B.R. Ambedkar is the boldest heretic in Indian political history, claims the author.
Ramin Jahanbegloo, Professor & Vice Dean and Executive Director, Mahatma Gandhi Centre for Peace Studies, O.P. Jindal Global University, Sonipat, Haryana, India.
In today’s global climate of pre-packaged opinions, every effort of original thinking is an act of dissent. To think radically today is to be a heretic: committing ‘heresy’ not in its theological sense, but in relation to its ancient Greek roots, which means ‘choice’.
With the rise of the post-industrial global village dominated by media networks and technology-led communication, the ‘epidemic of conformism’ has completely paralysed intellectuals’ ability to question. It has now become critical to examine the central role of heresy in the formation of critical thinking and anti-dogmatism.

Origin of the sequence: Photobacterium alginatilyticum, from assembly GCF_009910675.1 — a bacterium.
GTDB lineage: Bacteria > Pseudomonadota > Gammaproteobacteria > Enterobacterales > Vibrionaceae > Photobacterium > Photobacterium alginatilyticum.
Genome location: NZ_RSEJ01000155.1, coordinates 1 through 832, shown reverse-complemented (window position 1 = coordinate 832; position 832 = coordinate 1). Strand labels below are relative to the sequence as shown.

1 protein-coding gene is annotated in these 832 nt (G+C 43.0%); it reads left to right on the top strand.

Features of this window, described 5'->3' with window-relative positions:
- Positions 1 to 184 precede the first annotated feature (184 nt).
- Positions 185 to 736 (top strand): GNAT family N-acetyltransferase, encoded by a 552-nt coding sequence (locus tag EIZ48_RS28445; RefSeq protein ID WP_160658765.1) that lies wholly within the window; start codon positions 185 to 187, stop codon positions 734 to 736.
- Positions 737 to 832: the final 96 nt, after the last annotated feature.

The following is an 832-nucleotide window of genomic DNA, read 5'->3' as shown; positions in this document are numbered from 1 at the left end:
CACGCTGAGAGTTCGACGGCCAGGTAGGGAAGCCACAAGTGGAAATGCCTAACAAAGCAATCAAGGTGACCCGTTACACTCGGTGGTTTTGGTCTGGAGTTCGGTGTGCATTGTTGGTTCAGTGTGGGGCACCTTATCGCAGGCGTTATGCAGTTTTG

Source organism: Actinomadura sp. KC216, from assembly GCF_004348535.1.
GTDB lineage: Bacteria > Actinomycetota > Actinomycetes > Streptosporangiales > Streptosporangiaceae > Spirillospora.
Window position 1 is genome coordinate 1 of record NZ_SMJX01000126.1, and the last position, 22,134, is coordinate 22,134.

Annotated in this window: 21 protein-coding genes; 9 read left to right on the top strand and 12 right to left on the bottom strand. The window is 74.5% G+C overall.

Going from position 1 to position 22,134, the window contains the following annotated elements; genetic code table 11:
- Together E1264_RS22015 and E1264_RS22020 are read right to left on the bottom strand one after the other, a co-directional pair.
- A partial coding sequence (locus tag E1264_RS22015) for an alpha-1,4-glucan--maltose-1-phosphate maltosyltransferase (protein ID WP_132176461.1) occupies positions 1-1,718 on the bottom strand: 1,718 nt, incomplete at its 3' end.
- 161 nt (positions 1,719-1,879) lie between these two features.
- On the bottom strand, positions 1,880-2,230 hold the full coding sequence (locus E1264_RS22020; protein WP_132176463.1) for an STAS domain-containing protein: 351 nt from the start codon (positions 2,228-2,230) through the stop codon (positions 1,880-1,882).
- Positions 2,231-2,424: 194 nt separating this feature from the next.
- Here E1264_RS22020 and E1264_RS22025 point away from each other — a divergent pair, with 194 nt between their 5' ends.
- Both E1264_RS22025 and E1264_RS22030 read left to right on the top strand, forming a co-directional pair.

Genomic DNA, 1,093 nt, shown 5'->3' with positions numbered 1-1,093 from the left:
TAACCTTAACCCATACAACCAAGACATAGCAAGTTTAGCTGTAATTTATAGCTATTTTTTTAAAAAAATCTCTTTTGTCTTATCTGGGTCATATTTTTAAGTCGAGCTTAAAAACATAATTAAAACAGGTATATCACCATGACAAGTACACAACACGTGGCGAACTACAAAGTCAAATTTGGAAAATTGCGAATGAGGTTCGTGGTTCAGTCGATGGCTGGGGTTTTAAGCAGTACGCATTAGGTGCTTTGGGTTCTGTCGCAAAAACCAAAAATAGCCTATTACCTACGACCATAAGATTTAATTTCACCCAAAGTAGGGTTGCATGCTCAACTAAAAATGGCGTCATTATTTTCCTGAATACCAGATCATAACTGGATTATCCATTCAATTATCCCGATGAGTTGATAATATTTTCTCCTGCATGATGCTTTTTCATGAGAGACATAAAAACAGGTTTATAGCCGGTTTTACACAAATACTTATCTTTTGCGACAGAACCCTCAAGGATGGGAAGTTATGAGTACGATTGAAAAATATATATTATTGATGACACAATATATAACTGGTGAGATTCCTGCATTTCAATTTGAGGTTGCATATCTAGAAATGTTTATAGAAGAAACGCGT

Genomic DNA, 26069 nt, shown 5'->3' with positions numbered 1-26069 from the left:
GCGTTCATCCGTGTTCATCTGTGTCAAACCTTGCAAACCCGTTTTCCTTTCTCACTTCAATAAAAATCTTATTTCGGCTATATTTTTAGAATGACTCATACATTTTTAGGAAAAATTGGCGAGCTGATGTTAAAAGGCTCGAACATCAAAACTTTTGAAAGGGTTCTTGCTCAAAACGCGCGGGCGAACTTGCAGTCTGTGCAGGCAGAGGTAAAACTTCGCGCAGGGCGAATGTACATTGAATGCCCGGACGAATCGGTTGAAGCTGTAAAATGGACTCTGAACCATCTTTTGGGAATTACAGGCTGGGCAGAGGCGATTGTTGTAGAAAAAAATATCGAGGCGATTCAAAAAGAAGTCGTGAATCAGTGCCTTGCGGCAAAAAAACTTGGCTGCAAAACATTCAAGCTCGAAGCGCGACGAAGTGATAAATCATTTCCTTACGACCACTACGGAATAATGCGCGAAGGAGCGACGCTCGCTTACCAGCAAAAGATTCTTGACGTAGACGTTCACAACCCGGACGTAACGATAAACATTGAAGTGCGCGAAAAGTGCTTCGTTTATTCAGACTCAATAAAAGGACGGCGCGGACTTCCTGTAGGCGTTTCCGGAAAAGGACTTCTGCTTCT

Since the time of Socrates to the present, public intellectuals have aligned themselves with the heretical imperative by questioning organized power and opened up social, political, economic, and cultural life to public scrutiny and accountability.
This effort is described in this book through the self-examined lives of philosophers such as Socrates and José Ortega y Gasset, Albert Camus, and Yukio Mishima. They serve to elaborate the context of the author’s bold claim that B.R. Ambedkar, the central character of the author’s research, is the boldest heretic in Indian political history.
Published by: Oxford University Press
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